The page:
Please use this identifier to cite or link to this item: http://ahro.austin.org.au/austinjspui/handle/1/16830
Title: Age related differences in responsiveness to sildenafil and tamsulosin are due to myogenic smooth muscle tone in the human prostate
Authors: Lee, Sophie N;Chakrabarty, Basu;Wittmer, Brad;Papargiris, Melissa;Ryan, Andrew;Frydenberg, Mark;Lawrentschuk, Nathan L ;Middendorff, Ralf;Risbridger, Gail P;Ellem, Stuart J;Exintaris, Betty
Issue Date: 31-Aug-2017
Citation: Scientific Reports 2017; 7(1): 10150
Abstract: Lower urinary tract symptoms (LUTS) due to Benign Prostatic Hyperplasia (BPH) are highly prevalent in older men, having a profound impact on patient quality of life. Current therapeutics for BPH/LUTS target neurogenic smooth muscle tone, but response is unpredictable and many patients fail to respond. Spontaneous myogenic tone is another component of smooth muscle contractility that is uncharacterized in human prostate. To better understand and improve the predictability of patient response, we defined myogenic contractility using human prostate specimens and examined the effect of existing therapeutics. We show that myogenic activity is present in the human prostate with the frequency of contractions in transition zone (TZ) specimens from BPH diagnosed patients approximately 160% greater than matched controls. α1-adrenoreceptor antagonists (Tamsulosin) and PDE5 inhibitors (Sildenafil) both significantly reduced myogenic contractile parameters, including frequency, with notable interpatient variability. Tamsulosin was more effective in older patients (R(2) = 0.36, p < 0.01) and men with larger prostate volumes (R(2) = 0.41, p < 0.05), while Sildenafil was more effective in younger men (R(2) = 0.45, p < 0.05). As myogenic tone is significantly increased in BPH, therapeutics targeting this mechanism used with reference to patient characteristics could improve clinical outcomes and better predict patient response.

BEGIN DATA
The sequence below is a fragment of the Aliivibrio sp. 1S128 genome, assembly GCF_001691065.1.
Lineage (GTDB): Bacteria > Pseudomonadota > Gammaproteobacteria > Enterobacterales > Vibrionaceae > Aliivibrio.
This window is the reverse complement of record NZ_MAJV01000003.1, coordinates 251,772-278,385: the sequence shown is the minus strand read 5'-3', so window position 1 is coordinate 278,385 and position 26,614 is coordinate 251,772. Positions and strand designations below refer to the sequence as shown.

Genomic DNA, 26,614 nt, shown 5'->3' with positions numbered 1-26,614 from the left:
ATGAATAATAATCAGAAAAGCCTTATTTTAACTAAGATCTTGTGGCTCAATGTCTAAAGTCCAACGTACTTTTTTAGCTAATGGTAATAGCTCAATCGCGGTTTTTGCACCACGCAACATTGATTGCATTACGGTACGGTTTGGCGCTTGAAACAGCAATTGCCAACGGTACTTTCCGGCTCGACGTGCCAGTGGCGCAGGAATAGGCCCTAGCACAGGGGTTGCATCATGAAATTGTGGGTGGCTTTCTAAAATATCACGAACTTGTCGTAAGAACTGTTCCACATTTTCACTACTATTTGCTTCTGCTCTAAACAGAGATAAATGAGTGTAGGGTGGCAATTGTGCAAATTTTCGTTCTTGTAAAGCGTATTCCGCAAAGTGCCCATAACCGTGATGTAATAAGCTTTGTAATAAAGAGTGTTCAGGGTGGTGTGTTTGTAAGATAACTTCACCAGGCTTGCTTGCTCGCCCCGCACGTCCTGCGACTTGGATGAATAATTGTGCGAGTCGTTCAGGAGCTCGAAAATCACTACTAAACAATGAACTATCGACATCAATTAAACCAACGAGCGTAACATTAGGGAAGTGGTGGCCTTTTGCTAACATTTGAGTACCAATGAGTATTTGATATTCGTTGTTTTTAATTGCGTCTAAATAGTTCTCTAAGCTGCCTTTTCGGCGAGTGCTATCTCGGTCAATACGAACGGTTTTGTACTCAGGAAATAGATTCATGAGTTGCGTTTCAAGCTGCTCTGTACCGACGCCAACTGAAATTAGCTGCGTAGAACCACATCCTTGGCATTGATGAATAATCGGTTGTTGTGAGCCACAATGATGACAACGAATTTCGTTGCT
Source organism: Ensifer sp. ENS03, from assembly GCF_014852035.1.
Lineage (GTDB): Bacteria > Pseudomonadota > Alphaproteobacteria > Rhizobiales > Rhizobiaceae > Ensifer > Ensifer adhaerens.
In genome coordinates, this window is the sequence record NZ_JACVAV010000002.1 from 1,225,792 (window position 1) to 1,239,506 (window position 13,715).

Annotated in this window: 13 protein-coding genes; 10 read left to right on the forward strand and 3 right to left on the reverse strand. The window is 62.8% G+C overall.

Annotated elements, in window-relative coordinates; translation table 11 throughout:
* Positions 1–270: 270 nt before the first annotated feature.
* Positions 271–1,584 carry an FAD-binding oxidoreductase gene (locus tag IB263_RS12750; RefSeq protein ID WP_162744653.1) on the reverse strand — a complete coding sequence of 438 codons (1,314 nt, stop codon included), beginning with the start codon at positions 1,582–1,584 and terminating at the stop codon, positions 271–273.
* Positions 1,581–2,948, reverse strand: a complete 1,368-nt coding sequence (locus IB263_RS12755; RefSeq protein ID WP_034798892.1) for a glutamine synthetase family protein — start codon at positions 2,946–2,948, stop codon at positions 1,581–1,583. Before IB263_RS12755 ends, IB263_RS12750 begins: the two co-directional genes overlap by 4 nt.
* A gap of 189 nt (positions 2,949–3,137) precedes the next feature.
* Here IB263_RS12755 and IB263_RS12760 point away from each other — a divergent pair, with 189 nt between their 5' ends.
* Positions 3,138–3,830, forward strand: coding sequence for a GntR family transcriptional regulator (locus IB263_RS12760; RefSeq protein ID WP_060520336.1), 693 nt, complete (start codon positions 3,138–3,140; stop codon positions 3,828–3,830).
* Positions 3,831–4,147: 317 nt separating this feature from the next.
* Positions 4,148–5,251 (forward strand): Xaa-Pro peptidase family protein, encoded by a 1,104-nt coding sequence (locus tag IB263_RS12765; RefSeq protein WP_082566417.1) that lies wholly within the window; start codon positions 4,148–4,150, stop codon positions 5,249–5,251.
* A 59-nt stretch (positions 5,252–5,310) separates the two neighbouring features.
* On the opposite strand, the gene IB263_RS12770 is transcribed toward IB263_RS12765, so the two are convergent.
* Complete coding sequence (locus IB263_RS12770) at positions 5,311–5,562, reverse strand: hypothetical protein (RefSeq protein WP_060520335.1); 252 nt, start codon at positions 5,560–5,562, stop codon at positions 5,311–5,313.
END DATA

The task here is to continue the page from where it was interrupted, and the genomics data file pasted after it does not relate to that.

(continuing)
Internal ID Number: 28860509
URI: http://ahro.austin.org.au/austinjspui/handle/1/16830
DOI: 10.1038/s41598-017-07861-x
ORCID: 0000-0001-8553-5618
PubMed URL: https://www.ncbi.nlm.nih.gov/pubmed/28860509
Type: Journal Article
Appears in Collections:Journal articles

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